The Oysterponds and Greenport school districts are either headed back to the negotiating table or to court. At issue is how long Greenport can continue educating Oysterponds’ seventh- through 12th-graders without putting a contract to a public vote.
New Oysterponds board president Deborah Dumont maintained at Tuesday night’s school board meeting that a one- or two-year contract with the same district didn’t need voter approval, but a longer contract did. Accordingly, the board not only rolled back a two-year extension ¬that was approved in June by a lame duck board, but lopped one year off the original three-year contract. The action means that the existing contract now runs through the end of the 2010-11 school year, not 2013-14.
In a contentious session lasting almost three hours, Ms. Dumont said the action was in line with legal opinions she had received from contract attorneys with Leeds, Morelli and Brown, the same firm former board president Walter Strohmeyer consulted prior to the board’s July reorganizational meeting.
Last month, Mr. Strohmeyer cited an opinion from the lawyers that the board was within its rights to extend the original three-year contract with Greenport to five years.
But Ms. Dumont said that opinion was rendered without all the facts. When she subsequently consulted the lawyers after being elected board president in July, she said she was told the district could contract for one or two years without a voter referendum, but not longer.
“I know there’s a lot of speculation that this is a plot to take children someplace else,” Ms. Dumont said, referring to a 2008 task force study she helped conduct that was critical of Greenport and seemed to point to Mattituck as the best district for sending secondary students from Oysterponds.
“That’s not my thinking,” Ms. Dumont said about moving the students away from Greenport. She said there was no “hidden agenda.” Her aim was to correct illegal actions of the previous board, she said.
“Hopefully, it will yield a better contract,” Ms. Dumont said. “It can’t be a worse contract.”
The previous board had argued that a contract that embraced a state formula saved the district money. But Ms. Dumont and another new board member, Thom Gray, characterized the contract as costing the district the maximum amount any receiving district could charge for educating another district’s students while providing no advantages to Oysterponds.
“All this does is bring everybody back to the table,” Mr. Gray said of the board’s decision Tuesday night.
There were a total of five resolutions relating to the contract situation on the agenda and Mr. Strohmeyer voted no or abstained on all five, with the other four board members voting in favor.
Besides contract costs, Ms. Dumont suggested that new contract talks could provide some benchmarks for performance that could improve the educational experience for Oysterponds students attending Greenport.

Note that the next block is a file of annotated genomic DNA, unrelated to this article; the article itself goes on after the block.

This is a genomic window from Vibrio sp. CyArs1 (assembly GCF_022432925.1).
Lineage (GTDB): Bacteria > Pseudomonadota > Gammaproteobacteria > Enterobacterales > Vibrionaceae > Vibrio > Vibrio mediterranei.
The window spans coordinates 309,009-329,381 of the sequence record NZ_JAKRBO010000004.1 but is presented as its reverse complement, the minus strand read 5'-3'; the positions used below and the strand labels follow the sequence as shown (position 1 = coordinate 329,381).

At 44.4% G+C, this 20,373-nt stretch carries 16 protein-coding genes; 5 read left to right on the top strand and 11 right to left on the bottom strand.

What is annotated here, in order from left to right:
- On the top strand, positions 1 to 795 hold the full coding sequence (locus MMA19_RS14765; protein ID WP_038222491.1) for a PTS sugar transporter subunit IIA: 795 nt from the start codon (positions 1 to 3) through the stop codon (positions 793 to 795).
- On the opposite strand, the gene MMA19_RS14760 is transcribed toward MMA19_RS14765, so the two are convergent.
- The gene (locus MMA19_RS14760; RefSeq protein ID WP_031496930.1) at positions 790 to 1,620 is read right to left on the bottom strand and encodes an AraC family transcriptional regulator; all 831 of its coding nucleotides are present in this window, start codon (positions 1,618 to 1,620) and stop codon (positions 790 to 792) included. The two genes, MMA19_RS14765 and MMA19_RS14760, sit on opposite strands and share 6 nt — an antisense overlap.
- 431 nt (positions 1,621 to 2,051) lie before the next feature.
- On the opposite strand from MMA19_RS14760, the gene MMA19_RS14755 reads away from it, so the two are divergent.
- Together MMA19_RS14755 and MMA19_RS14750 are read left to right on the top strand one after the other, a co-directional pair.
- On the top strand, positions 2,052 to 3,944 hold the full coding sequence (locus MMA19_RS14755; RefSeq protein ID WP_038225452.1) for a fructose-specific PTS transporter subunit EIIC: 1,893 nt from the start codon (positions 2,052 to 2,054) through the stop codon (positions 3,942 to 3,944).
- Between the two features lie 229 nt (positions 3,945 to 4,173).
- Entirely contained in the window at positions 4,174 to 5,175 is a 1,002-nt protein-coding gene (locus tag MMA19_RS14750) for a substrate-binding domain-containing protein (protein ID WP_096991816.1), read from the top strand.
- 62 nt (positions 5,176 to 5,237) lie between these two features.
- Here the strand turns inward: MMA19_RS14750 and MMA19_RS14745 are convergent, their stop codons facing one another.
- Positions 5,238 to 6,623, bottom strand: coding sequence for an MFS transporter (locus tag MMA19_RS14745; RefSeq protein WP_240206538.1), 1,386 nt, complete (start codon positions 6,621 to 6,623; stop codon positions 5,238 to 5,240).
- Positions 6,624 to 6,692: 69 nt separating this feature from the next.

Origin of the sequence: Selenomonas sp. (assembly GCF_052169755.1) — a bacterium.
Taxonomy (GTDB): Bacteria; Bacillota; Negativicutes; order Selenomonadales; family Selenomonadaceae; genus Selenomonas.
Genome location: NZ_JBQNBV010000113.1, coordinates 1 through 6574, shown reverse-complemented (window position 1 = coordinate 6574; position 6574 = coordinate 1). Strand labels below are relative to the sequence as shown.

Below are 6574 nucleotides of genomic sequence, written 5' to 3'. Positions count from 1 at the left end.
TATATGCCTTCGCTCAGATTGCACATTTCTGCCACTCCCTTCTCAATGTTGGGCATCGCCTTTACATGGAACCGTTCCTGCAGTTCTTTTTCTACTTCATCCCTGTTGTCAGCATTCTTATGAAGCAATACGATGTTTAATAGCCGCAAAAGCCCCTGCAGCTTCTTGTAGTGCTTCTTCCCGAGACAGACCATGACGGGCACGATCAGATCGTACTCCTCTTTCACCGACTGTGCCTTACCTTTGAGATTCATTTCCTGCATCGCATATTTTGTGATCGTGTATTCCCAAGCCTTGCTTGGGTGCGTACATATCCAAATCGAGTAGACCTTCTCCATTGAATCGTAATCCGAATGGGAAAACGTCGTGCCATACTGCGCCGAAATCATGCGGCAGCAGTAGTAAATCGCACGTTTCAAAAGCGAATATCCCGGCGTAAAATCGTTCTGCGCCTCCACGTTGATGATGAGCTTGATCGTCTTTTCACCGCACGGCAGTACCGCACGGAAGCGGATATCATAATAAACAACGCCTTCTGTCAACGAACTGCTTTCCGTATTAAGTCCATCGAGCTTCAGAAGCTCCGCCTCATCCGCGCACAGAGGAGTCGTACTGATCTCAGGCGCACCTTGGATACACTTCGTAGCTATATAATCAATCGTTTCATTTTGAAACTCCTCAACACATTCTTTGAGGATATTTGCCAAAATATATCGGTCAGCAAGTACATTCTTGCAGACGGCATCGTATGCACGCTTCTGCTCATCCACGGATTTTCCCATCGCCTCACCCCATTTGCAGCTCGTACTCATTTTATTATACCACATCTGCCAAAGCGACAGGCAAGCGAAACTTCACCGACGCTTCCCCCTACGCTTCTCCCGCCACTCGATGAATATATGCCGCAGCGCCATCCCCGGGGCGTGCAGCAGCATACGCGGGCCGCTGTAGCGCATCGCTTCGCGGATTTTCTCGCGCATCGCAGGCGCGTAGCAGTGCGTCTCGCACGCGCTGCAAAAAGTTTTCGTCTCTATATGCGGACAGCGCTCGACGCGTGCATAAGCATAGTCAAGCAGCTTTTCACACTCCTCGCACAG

The former president expressed his displeasure with the board majority’s action. “I think this is just a dumb thing for a new board to do on their maiden voyage,” Mr. Strohmeyer said. “You’re going to wind up in a lawsuit and it’s going to cost a lot of money.”
Greenport representatives at the Oysterponds meeting — Superintendent Michael Comanda, board president Tina Volinski and guidance director Tom Rabbitt — left immediately after the votes on the contract. Mr. Comanda declined comment.
Almost without exception, Mr. Strohmeyer abstained or voted contrary to the rest of the board on issue after issue on the agenda Tuesday night. Members Linda Goldsmith and Krista De Kerillis, both holdovers from the previous board, were absent from Tuesday’s meeting. The other holdover, Kathy Syron, sometimes supported Mr. Strohmeyer and other times voted with her three new colleagues on resolutions, as she did on all five contract resolutions.
Mr. Strohmeyer accused the new board of going on a “fishing expedition” aimed at him when members endorsed a resolution to hire an outside professional to examine all legal expenses incurred during the 2009-10 fiscal year. He called it “a huge waste of money” and said he thought it was aimed at him.
“I’m not stupid; I can read between the lines,” he said.
Mr. Gray insisted that the resolution wasn’t aimed at any specific person, but cited Mr. Strohmeyer’s own questions at the beginning of the meeting about some legal expenses he said he and his board hadn’t authorized and for which the district was now being billed.
Mr. Gray said it was his fiduciary responsibility as a board member to determine who authorized the spending.
Another resolution specifically named Mr. Strohmeyer, saying the former board president “inappropriately sent a memo to the staff” in January regarding the heating system; the resolution rescinded the memo and said such communications should come from the superintendent, not the board.
Mr. Strohmeyer said that since the memo already had been distributed, rescinding it was “just plain stupid.”
At the end of the open meeting, board members went into executive session, but Mr. Strohmeyer left the building.